13 March 2013

Kevin Rudd’s apology to the Stolen Generations was a meaningful step for some Indigenous Australians, but action is still needed to progress reconciliation, a University of Queensland researcher has found.

Dr Catherine Philpot from UQ’s School of Psychology has conducted research exploring Indigenous peoples’ attitudes and responses to the apology.

In collaboration with a team of researchers from UQ and Deakin University, Dr Philpot used her Postdoctoral Research Fellowship to examine the psychological impact the then-Prime Minister's 2008 apology had on Aboriginal and Torres Strait Islander people forcibly removed from their families under previous governments.

“The research was based on interviews with Aboriginal Australians from urban, regional and remote locations across Australia about their attitudes toward the apology and forgiveness,” Dr Philpot said.

“Previous studies of the apology focused on non-Indigenous Australians’ perceptions and discourses, but none had examined the meaning of the apology for those Indigenous Australians who were the intended recipients and beneficiaries,” she said.

“Our research fills an important gap in the literature on intergroup apologies and will provide insight into the impacts of group apologies upon victim groups throughout the world.”

Dr Philpot said a dominant theme was that, for the apology to be truly meaningful, there needed to be action commensurate with its emotion.

“Some thought the apology should have been extended to all Indigenous Australians and not just the Stolen Generations, whereas others described an appreciation for the event itself, but expressed sadness or anger about the actions that had necessitated an apology and for the many injustices that remain to be redressed,” she said.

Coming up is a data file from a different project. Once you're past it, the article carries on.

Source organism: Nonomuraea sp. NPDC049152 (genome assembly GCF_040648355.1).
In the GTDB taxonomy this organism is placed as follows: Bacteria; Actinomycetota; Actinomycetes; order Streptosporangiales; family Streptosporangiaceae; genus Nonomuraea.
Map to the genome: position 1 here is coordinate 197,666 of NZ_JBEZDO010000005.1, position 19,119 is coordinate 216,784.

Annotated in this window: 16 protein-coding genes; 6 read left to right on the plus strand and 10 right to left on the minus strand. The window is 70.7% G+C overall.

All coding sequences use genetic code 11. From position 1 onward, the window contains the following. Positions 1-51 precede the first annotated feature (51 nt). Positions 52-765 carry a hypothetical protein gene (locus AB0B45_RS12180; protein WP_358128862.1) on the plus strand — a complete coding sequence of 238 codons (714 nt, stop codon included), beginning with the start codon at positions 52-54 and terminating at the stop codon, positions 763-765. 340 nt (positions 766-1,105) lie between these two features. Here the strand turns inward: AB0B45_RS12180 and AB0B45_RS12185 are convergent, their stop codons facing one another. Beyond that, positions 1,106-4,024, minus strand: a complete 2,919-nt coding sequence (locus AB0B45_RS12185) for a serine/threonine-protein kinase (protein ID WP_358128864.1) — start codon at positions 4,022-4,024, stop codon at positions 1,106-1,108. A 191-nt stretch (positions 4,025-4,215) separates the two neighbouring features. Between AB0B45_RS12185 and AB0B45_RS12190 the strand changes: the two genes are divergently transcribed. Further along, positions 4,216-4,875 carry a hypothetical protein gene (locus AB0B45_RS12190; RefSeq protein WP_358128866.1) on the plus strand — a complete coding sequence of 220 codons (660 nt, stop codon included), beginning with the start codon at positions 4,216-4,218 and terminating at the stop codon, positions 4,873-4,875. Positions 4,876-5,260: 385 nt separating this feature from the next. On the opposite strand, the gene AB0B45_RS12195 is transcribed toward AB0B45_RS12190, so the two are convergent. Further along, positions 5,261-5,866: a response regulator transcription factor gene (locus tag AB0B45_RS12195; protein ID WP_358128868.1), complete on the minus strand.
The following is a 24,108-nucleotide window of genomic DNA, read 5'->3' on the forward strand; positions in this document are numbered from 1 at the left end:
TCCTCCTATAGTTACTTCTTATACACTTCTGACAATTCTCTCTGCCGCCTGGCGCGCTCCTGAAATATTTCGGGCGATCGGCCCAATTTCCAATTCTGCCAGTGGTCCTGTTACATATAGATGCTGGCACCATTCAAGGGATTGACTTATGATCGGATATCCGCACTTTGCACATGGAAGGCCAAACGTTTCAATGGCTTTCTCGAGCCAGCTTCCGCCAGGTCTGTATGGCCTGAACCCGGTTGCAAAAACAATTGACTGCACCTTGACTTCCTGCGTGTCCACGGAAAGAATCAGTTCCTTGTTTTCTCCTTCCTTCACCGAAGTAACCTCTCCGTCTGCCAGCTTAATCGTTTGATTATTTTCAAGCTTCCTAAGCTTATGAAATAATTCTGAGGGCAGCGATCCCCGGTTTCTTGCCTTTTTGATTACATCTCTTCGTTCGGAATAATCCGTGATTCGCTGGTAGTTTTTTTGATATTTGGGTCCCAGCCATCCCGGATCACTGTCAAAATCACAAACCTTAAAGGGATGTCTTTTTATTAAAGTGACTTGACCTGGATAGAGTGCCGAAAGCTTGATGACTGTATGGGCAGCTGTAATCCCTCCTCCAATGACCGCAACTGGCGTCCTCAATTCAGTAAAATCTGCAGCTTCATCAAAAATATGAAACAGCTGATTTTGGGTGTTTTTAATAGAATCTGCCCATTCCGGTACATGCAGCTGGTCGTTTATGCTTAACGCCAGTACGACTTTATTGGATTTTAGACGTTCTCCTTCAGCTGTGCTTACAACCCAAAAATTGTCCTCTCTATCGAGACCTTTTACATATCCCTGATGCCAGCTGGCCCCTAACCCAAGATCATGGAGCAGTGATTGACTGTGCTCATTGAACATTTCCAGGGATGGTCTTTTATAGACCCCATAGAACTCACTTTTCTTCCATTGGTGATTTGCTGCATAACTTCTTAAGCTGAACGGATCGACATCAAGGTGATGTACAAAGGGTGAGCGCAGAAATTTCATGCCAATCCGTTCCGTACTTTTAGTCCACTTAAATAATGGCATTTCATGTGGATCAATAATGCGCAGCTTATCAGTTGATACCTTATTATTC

Dr Philpot said findings from the qualitative research demonstrated positive, negative and mixed views toward the apology and forgiveness held by Indigenous Australians, but it was important to note that the study did not represent the views of all Indigenous Australians.

“There are many different Aboriginal language and cultural groups, and individuals within them hold a range of opinions,” she said.

One of the strongest themes to emerge from the research was that participants appreciated the apology.

“I just remember that it [the apology] was good. It touched my _aya_u [innermost being] and made me feel good because it was the first time someone in government says that they feel sorry for us and for all that has happened to us.” – Remote participant.

“It means that we weren’t lying about our own history, or what we went through. It wasn’t a lie, we didn’t dream it, and it wasn’t a nightmare.” - Rural participant.

Dr Philpot noted that those participants who thought Indigenous Australians had already forgiven did not spontaneously list the apology as a key contributor to forgiveness.

“People that forgave did so for deeply personal reasons,” she said.

Participants' comments suggest the apology was an important step on the journey to reconciliation, but action was essential.

“If apologies are accompanied by action that addresses the victim group’s concerns for justice, they can promote both forgiveness and reconciliation among a broader section of people,” she said.

Media Enquiries: Dr Catherine Philpot (M) 0413 317 530, email: c.philpot@uq.edu.au, or Kristen Bastian (UQ Communications): (T) 3346 9279, email: k.bastian@uq.edu.au